Spoiler: Today, DionyMed Brands (DYME.C) released news it was taking on additional debt to…pay off its other debt to Gotham Green Partners and laying off one-third of its workforce in a totally unrelated matter.

Foreword: Buckle in, folks, because the following story featuring DYME is not for newcomers to the capital markets.

Chapter one: DionyMed, for the uninitiated, is a multi-state operator in the U.S. cannabis market. The company’s humble beginnings can be traced back to a reverse takeover (RTO) of Sixonine Ventures in late 2018.

For those who don’t know, an RTO is a skeezy way to list on the public markets in Canada. The United States does not allow companies to list publicly in this manner, with direct listings and initial public offerings (IPOs) being the only path available.

In an RTO, a company like DYME will find a shell that is publicly listed. In this case, that shell was Sixonine. This company is referred to as a ‘shell’ because it’s a garbage company with no prospects to its name except its ticker.

So DionyMed buys enough shares of Tekashi Sixonine to become a majority shareholder. Then, and this is where it gets tricky, DionyMed’s management exchanges the shares in their own company for shares of the shell. It also sells its own assets to the shell.

The best way to think of this is to imagine flaying the skin off someone roughly your size, sewing a human gimp suit, putting it on and using your victim’s costco membership to get Kirkland jeans in bulk.

Chapter two: So DYME dons its human gimp suit and goes about its business. Of course, it changes its name from Sixonine to DionyMed because it doesn’t want to assume Sixonine’s life, it just wants the Costco card.

Then it goes about signing bullshit deals left right and centre.

On Dec. 13, 2019 for example, the company acquired HomeTown Heart, a direct-to-consumer delivery platform in California. Basically, it’s a weed delivery service.

The purchase price of $18-million (U.S.) comprises approximately $6-million (U.S.) paid upon closing of the transaction and a performance based earnout of up to $12-million (U.S.), to be paid in a combination of cash and stock.

The company then got into a bizarre legal battle with Eaze Technologies, a competitor in the space, over allegations Eaze was moving payments made on its app through the U.K. and Cyprus as a way of skirting U.S. law.

But Eaze says it doesn’t even process payments. Either way, here is what Cannacord thought of DYME ditching Eaze for it’s own proprietary service:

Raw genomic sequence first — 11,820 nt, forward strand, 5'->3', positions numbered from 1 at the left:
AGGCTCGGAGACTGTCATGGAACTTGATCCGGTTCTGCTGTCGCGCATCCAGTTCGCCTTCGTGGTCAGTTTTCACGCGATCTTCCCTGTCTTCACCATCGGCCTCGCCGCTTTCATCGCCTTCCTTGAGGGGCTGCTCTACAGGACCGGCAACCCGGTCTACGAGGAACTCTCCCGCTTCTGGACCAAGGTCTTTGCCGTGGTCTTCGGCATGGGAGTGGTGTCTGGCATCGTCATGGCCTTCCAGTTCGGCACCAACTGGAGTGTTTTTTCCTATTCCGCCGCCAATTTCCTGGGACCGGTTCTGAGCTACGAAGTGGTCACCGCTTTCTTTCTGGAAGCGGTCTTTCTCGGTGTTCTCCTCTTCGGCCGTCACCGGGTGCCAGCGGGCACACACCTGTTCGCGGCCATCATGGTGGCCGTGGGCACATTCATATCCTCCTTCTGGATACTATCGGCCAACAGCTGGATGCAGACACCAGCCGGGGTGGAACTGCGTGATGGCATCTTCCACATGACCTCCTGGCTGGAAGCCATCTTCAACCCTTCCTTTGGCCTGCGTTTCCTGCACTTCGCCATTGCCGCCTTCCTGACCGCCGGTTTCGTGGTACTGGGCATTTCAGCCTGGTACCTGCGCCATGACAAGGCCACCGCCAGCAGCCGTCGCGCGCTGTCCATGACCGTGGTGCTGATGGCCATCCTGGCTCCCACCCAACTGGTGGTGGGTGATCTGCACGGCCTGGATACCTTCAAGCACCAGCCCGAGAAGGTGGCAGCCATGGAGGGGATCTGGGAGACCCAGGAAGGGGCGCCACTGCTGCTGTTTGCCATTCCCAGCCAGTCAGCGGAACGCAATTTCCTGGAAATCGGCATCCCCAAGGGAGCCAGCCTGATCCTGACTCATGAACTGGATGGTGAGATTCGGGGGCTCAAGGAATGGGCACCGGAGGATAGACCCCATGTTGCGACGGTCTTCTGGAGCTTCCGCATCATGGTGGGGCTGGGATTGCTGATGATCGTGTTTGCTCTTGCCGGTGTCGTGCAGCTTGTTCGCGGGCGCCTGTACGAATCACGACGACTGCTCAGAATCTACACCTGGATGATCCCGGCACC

Canaccord Genuity dropped its estimates on a cannabis company called DionyMed Brands (CSE: DYME) (HMDEF), blaming the company’s decision to no longer use the Eaze delivery service software. Analyst Bobby Burleson said, “Deliveries made through Eaze in San Francisco and Oakland were providing approximately $2.9 million in revenues per month to DYME at an approximate 8% EBITDA margin.”

Then the company is late on its 2018 financials and does some other deals like signing a distribution agreement with a chocolatier, all the while burning through shareholder equity.

Check this out from their latest financial statement:

I have never, ever, ever seen a “Shareholders’ Deficit” line on a financial statement before. Really nuts.

Chapter three: On August 1, 2019, DYME announced it had issued a USD$2M convertible note to Gotham Green Partners (GGP) for “corporate purposes.”

By this point, the company has less than the USD$1.57M in cash it reported at the end of Q2.

Today, the company published a statement which said GGP “issued a request for repayment of its outstanding balance of $2.2-million (U.S.) representing the credit advance made on July 30, 2019, plus accrued and unpaid interest.

So what does DYME do? What any sane corporate entity would, of course! They take out a new credit card to pay off the old one.

Dionymed Brands Inc. has received additional investment from its senior secured investor of $3.2-million (U.S.) and has reorganized its business to right size the company.

Excellent. Except for the fact that this new $3.2 million is part of a total loan of $19.2M which carries an interest rate of LIBOR plus 12% plus an anniversary fee–that’s a new one–of 2.5%.

DYME has also restructured its employee count from 299 to 199, and there’s also this little nugget about the new loan from the release: “While the credit facility is currently in default, the senior lender has agreed to make additional advances to the company.”

In short, the company has some serious upcoming problems, namely with cash.

Besides just having kicked its debt problem down the road, the company has $9.1M in debentures left on the books. The conversion price is CAD$2.06 and they’re currently at $0.27 with less than a year to get there before the maturity date.

No cash, share price tanking and a debenture in the oven. Too many mouths to feed and no dough.

Good thing they bought that chocolatier.


–Ethan Reyes

Equity.guru will continue updating the story so check back in!

Written By:

Ethan Reyes

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